An image of the Central Molecular Zone in three colors from the Herschel space telescope with the words Professor Cara Battersby on top in script.

Contact Information


Office: Gant South S-113F

Virtual Office:

Phone: (860 ) 486-3988

Address: Department of Physics
196A Auditorium Rd, Unit 3046
Storrs, CT 06269-3046

Dr. Cara Battersby is an assistant professor of physics at the University of Connecticut, specializing in observational astrophysics. Prof. Battersby studies how stars are born in our Galaxy’s Central Molecular Zone (CMZ) by combining large observational surveys and numerical simulations.

Prof. Battersby has authored over 70 publications and given over 50 invited research presentations. Read more about her research, team, and accolades

In 2017, Prof. Battersby founded the Milky Way Laboratory, a research group at the University of Connecticut that specializes in using our home Galaxy as a laboratory for understanding star formation throughout the cosmos.

An image of Dr. Cara Battersby

RSS Recent Publications

  • The initial conditions for young massive cluster formation in the Galactic Centre: convergence of large-scale gas flows May 16, 2022
    Young massive clusters (YMCs) are compact ($\lesssim$1 pc), high-mass (>10${}^4$ M${}_{\odot}$) stellar systems of significant scientific interest. Due to their rarity and rapid formation, we have very few examples of YMC progenitor gas clouds before star formation has begun. As a result, the initial conditions required for YMC formation are uncertain. We present high-resolution (0.13$^{\prime\prime}$, […]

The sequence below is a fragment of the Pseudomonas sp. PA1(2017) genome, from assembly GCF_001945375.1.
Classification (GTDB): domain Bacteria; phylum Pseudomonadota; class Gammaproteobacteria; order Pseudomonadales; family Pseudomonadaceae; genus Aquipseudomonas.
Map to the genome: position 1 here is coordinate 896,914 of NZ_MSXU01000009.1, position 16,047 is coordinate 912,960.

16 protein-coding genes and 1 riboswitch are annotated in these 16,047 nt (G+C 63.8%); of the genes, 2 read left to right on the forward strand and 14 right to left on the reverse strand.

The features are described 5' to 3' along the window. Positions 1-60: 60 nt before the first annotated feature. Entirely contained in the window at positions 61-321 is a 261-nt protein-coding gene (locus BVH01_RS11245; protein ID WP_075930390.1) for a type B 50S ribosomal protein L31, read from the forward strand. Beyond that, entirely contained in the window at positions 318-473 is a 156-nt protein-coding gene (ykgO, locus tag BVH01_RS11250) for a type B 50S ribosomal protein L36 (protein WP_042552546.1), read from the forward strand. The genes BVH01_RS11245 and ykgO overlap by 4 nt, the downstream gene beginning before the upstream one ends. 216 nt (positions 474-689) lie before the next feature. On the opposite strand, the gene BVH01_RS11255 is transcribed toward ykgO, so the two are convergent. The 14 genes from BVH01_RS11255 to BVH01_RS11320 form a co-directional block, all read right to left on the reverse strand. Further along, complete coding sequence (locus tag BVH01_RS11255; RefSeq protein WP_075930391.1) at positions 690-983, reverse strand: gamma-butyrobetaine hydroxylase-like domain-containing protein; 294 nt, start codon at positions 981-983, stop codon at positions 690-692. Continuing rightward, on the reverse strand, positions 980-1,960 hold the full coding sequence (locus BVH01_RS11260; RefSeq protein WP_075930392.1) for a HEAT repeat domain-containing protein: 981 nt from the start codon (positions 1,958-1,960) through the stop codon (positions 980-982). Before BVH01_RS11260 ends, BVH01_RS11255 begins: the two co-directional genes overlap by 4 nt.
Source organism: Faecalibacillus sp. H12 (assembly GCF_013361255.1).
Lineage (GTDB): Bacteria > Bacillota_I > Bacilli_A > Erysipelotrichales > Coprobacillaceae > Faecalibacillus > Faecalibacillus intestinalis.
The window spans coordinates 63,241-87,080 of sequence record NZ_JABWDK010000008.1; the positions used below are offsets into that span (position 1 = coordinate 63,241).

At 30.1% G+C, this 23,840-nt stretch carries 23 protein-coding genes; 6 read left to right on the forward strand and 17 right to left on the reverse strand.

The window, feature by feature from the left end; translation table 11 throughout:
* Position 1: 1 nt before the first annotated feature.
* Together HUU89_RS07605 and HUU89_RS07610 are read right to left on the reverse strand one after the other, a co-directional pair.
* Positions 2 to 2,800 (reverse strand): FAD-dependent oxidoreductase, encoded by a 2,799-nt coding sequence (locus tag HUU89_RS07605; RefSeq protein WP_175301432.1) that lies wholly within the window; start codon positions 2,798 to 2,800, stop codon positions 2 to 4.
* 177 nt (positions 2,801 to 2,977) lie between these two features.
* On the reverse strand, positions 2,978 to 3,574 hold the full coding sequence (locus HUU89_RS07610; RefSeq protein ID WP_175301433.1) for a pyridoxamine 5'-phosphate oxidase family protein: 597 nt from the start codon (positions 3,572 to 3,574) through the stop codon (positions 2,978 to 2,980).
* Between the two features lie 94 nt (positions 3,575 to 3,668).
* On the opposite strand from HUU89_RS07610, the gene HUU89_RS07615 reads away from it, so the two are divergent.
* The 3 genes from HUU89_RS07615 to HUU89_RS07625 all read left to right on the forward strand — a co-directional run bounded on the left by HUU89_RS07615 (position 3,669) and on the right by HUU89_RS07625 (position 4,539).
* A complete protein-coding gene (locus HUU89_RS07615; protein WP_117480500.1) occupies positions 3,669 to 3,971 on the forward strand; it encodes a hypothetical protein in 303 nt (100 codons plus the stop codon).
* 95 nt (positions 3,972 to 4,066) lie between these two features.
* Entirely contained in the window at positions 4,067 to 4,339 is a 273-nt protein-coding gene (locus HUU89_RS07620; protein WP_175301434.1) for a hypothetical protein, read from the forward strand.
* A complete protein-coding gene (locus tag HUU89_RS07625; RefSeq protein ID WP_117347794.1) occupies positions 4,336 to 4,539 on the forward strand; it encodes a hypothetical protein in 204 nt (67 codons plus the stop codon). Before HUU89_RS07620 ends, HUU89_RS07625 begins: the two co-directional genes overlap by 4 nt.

Bethan A. Williams
  • Star Formation in the Central Molecular Zone of the Milky Way March 21, 2022
    The Central Molecular Zone (CMZ) is a ring-like accumulation of molecular gas in the innermost few hundred parsecs of the Milky Way, generated by the inward transport of matter driven by the Galactic bar. The CMZ is the most extreme star-forming environment in the Galaxy. The unique combination of large-scale dynamics and extreme interstellar medium […]
    Jonathan D. Henshaw
  • Virial Clumps in Central Molecular Zone Clouds February 28, 2022
    CMZoom survey observations with the Submillimeter Array are analyzed to describe the virial equilibrium (VE) and star-forming potential of 755 clumps in 22 clouds in the Central Molecular Zone (CMZ) of the Milky Way. In each cloud, nearly all clumps follow the column-density-mass trend N~M^s, where s = 0.38 +- 0.03 is near the pressure-bounded […]
    Philip C. Myers
  • The Magnetic Field in the Milky Way Filamentary Bone G47 January 28, 2022
    Star formation primarily occurs in filaments where magnetic fields are expected to be dynamically important. The largest and densest filaments trace spiral structure within galaxies. Over a dozen of these dense ($\sim$10$^4$\,cm$^{-3}$) and long ($>$10\,pc) filaments have been found within the Milky Way, and they are often referred to as "bones." Until now, none of […]
    Ian W. Stephens
  • ALMA-IMF II -- investigating the origin of stellar masses: Continuum Images and Data Processing December 15, 2021